REALLY Understanding your Ideal Client

Yesterday, I had an amazing experience with someone who truly, deeply understood her ideal client. In fact, she understands them so well, her entire business is built around serving their needs. Now you know I’ve been nagging encouraging you all to really understand your ideal client. It’s truly an evolutionary process, but once you get it, you get it.

This woman’s been practicing for 16 years, and she’s really nailed it. From the moment I met her until the moment I left, every detail was perfect.

Connor and Emily sporting their new 'dos. And of course the requisite lollipops.

Connor and Emily sporting their new ‘dos. And of course the requisite lollipops.

Oh, did I mention that she’s my children’s hairdresser. (Snipedy-Do-Dah’s in Boca Raton) Let me tell you what made this experience so remarkable. (And consider how you could apply the same principles for your clients.)

  • Parents (especially of young children) have a  hard time committing to anything in advance. You just can’t predict how your kids will be at any given day or time. No problem, the salon only takes walk-ins. So you don’t have to worry about cancelling an appointment and they don’t have to worry about no-shows.
  • Kids hate to wait. So they’ve installed a play area for kids, complete with tunnels, a slide, and gymnastic mats.
  • Speed is of the essence. When my son was 4, I once took him to my hairdresser, Avi. Big mistake. Avi cut Connor’s hair with the same precision he cuts mine. But a 4 year-old boy just can’t sit for 45 minutes. I still have bad memories of that event. Snipedy-Do-Dahs? They have it down to about 10 minutes per kid. Just perfect.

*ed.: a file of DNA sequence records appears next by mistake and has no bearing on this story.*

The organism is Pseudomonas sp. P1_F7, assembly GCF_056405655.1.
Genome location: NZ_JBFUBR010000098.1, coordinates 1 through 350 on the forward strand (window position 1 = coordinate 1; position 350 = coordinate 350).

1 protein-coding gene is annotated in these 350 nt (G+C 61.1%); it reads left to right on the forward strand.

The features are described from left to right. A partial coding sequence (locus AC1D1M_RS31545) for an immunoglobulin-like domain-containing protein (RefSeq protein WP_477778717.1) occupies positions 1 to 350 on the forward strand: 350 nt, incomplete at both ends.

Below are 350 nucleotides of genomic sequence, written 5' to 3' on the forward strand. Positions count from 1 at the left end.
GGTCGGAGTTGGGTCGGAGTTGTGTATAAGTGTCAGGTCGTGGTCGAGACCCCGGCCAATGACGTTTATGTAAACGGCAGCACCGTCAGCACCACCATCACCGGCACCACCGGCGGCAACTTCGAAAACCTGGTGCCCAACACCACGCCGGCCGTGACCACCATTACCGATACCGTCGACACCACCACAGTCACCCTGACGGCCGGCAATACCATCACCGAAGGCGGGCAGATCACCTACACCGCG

• Create an experience for the kids. My kids have had their hair cut lots of times. But this is the first time my daughter got “princess hair”, and it’s the first time my son got “Ninja Turtle Hair”. Kids don’t care about haircuts. They would probably never get one if we parents didn’t force them to. But kids want to play and imagine. So by turning a haircut into an experience, the salon catered to the parents and the kids.
  • Create loyalty. Where do you think my kids will be demanding politely asking to go next time they need a haircut?
  • Eliminate competition.  Does this salon have any competition? Nope. Sure, there are lots of places that can cut hair. Any place can give regular haircuts, but there’s only one place that gives Princess/Ninja Turtle Hair.

As you can see, there was nothing “salesy” or “pushy” about this experience. It was truly a delight for all of us. That’s a sign of great marketing. Connecting what you have to offer with the clients that are truly in need of your services.

I spent $91.73 (including tips) there yesterday. I don’t mind admitting it was a little more than I was expecting to pay. But it was well worth every penny I spent. When you create that kind of experience for your clients, price really doesn’t matter.

I’m always truly impressed with excellent customer service, and I’m truly impressed with excellent marketing. Unfortunately, we don’t usually get to see enough examples of either of those. Yesterday was a wonderful experience. How can you get to know your ideal client at this level? What experience could you be offering that would truly distinguish yourself and your practice?